Before plastic Credit cards were invented, the concept of credit had been around for centuries. With today’s modern society and technological advancement, credit cards have come a long way.
How did the credit card start?
Credit cards started even before you were born. In fact, they started before the internet, planes, cars, trains, and the light bulb. They go back to before the French Revolution, and Benjamin Franklin discovered the power of lightning. They even go back to before the age of Victorian England, printing, and Shakespeare. When exactly did this credit system start?
The early beginnings of credit
Historical records show a written credit system that goes back to the ancient Hammurabi code. This code was named after the ruler of ancient Babylon from 1792 to 1750 BC. Chr. Named and provided an example of a written credit system. There were rules for borrowing and repaying a loan with interest. There were even rules about how the interest rate worked. Under the Code, a loan served as a financial arrangement between a borrower and a creditor or dealer.
The rise of credit cards
In the early days of the Wild West, general store owners often expanded a Credit line to their customers who were farmers and ranchers. Since these men were not paid until after the harvest or when their flock was sold in the market, the shopkeepers allowed them to buy on credit and pay their bills when profits were made.
Fast forward to the 1900s and the rise of travel, trade and an economic boom. Larger hotels and department stores issued paper cards to valued customers that they could trust to repay. In 1950, Diners Club launched its first general goods debit card. They were given out to wealthy customers and used for travel and entertainment expenses. With this credit card system developed by Ralph Schneider and Frank McNamara, customers had to pay off the remaining amount in full every month, which resulted in our modern credit card system.
In 1958, Bank of America introduced its general credit card called BankAmericard. It came with a whopping $ 300 credit limit and was the first of its kind of revolving credit offering that gave people the ability to transfer a balance.
Credit cards and modern technology
In the 1980s, cards switched from paper to plastic with a magnetic stripe on the back. This strip made it possible to read the balance using special computer equipment. They continued to evolve in the 1990s and were soon embedded in computer chips called EMV smart chips. These chips enabled encrypted bidirectional authentication between the merchant’s credit card terminal and a payment processing network.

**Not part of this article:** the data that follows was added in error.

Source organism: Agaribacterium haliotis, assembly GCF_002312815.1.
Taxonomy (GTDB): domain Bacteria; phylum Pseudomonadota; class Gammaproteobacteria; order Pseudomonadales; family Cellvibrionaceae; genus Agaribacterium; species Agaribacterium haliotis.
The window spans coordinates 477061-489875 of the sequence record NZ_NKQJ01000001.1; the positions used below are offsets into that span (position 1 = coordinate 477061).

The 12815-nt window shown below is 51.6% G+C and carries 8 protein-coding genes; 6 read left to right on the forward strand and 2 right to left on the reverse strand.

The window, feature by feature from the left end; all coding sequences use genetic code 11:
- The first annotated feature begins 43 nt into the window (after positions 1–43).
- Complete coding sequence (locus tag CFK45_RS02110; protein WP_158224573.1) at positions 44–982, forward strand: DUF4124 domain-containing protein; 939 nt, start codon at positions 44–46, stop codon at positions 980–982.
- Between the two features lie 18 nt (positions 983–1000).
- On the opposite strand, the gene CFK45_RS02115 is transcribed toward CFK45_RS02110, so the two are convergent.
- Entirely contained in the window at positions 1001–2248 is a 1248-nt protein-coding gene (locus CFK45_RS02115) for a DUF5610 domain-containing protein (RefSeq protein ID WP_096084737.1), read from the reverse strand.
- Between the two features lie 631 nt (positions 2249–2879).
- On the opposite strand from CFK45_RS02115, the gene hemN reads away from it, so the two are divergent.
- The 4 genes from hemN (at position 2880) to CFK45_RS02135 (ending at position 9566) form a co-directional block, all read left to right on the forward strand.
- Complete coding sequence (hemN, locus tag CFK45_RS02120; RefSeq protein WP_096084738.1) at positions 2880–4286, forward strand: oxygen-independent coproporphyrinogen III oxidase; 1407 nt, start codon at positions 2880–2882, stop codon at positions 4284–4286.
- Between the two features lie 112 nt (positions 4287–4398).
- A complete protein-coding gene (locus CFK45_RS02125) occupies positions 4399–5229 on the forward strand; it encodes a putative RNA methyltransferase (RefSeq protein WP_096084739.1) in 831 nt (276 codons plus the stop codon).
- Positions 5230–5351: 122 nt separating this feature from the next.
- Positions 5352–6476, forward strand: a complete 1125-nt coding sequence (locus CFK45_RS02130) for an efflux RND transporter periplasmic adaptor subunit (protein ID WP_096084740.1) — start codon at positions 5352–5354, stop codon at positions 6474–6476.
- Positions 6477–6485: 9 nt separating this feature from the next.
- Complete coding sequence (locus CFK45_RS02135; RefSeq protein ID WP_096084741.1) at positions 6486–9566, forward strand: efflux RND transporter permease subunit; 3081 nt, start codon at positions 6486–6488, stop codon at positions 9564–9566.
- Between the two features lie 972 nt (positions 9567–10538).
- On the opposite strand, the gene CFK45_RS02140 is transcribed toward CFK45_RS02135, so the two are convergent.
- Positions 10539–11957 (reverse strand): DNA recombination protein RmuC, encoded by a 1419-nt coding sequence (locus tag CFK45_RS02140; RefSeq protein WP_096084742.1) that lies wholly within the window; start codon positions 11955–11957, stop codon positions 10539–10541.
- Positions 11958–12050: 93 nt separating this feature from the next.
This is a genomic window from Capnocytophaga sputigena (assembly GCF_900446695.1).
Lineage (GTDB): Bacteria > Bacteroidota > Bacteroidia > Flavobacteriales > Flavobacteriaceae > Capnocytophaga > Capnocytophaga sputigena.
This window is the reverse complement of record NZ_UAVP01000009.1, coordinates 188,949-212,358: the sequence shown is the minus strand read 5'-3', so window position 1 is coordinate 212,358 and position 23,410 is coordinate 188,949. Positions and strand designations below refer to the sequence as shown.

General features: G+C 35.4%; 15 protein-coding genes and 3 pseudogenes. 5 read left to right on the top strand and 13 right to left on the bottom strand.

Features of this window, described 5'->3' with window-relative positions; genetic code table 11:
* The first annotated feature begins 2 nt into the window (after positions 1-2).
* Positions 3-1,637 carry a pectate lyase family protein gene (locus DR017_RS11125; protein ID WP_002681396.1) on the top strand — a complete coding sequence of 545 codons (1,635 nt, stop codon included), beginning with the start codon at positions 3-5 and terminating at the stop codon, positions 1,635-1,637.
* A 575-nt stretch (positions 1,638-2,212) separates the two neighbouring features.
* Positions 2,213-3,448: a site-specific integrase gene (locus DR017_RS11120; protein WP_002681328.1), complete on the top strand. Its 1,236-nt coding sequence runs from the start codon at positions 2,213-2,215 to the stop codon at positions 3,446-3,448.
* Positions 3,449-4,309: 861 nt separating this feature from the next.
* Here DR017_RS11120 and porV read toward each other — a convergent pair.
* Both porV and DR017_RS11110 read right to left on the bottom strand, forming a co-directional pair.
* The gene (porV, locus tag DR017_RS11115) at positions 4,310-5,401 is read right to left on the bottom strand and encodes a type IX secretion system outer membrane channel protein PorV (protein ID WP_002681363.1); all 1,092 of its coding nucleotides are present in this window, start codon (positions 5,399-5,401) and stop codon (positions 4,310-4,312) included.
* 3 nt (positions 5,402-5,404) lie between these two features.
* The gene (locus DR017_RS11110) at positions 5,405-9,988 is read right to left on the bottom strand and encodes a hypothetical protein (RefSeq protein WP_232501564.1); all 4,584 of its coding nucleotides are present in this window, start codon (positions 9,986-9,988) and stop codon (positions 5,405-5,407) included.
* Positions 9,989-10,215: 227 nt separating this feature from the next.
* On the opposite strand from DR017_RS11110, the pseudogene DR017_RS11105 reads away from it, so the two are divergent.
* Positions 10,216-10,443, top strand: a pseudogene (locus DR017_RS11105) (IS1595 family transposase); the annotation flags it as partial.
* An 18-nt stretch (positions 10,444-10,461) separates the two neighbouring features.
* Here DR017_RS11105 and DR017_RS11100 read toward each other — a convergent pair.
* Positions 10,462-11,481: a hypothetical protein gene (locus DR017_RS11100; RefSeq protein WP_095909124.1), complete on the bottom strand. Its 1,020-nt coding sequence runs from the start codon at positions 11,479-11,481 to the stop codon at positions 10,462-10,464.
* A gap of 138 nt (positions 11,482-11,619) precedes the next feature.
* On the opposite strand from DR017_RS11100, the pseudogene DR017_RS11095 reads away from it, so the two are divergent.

What is the future of credit cards?
With the story of recognition Let us turn our attention to the question of their role in the future economy. What will your place be? Will there be another form of? Loan option, or do the plastic cards in our wallets stay here?
These days everything we buy from the grocery store to the movie theater is likely to be bought with a credit or debit card, or an alternative mobile wallet, a cash sharing app, or a cryptocurrency. Today there are many alternative payment options for your purchases including:
PayPal balance: PayPal has a line of credit and provides a direct payment platform.
Cryptocurrency: The most famous currency is Bitcoin, but there are others too, including Litecoin and Ethereum.
Cards with credit: These work like debit cards but come pre-loaded with cash.
Mobile wallets: The most popular options are Apple Pay and Google Wallet. These are directly linked to your bank accounts, debit or credit cards, so you can access all financial resources without the physical presence of a card.
Other security functions
Fraud prevention is a major concern with credit and debit cards. As technology advances, features are added to increase security and protect the buyer. However, the existing security system is far from complete. In the future you can expect Credit card company Integrate AI to detect and fight fraud.
Artificial intelligence in credit cards
AI technology is exploding in its uses, applications and information. Expect AI to soon be used to detect and fight fraud, as well as offering customer-centric services. Probably similar to something close to Amazon Alexa, the credit AI manages payments, identifies spending patterns and trends, makes purchase suggestions, and reminds you of upcoming payments.
Contactless payments via smartphones
Numerous banks are quickly expanding their apps to include functions with which their customers can control credit and debit cards via their app. Consumers can currently block their cards, control spending limits, report lost cards and alert the company to potential fraud the moment they do so. Ultimately, using smartphone apps for credit and debit cards could be the same as Apple Pay or Google Wallet and become a completely contactless payment method without the need for a physical card.
Are plastic credit cards disappearing?
Technology is advancing rapidly and both consumers and retailers are focusing more attention and energy on online, app and contactless payments. However, with the advent of Google Wallet, PayPal, Square, and CashApp, major credit cards have got another platform for doing business. Credit card companies, apps, and online methods have failed to attract customers and lend people to just about every situation. Large credit card companies like MasterCard, Visa and American Express have developed a mobile payment platform for their customers.
Although consumers may pay using methods other than physical credit cards, they continue to use loans given to them by the card-issuing companies.
Credit cards are far from being tied to a single merchant. Today, large corporations lend to people of all ages and economic statuses. The future possibilities of credit cards are endless.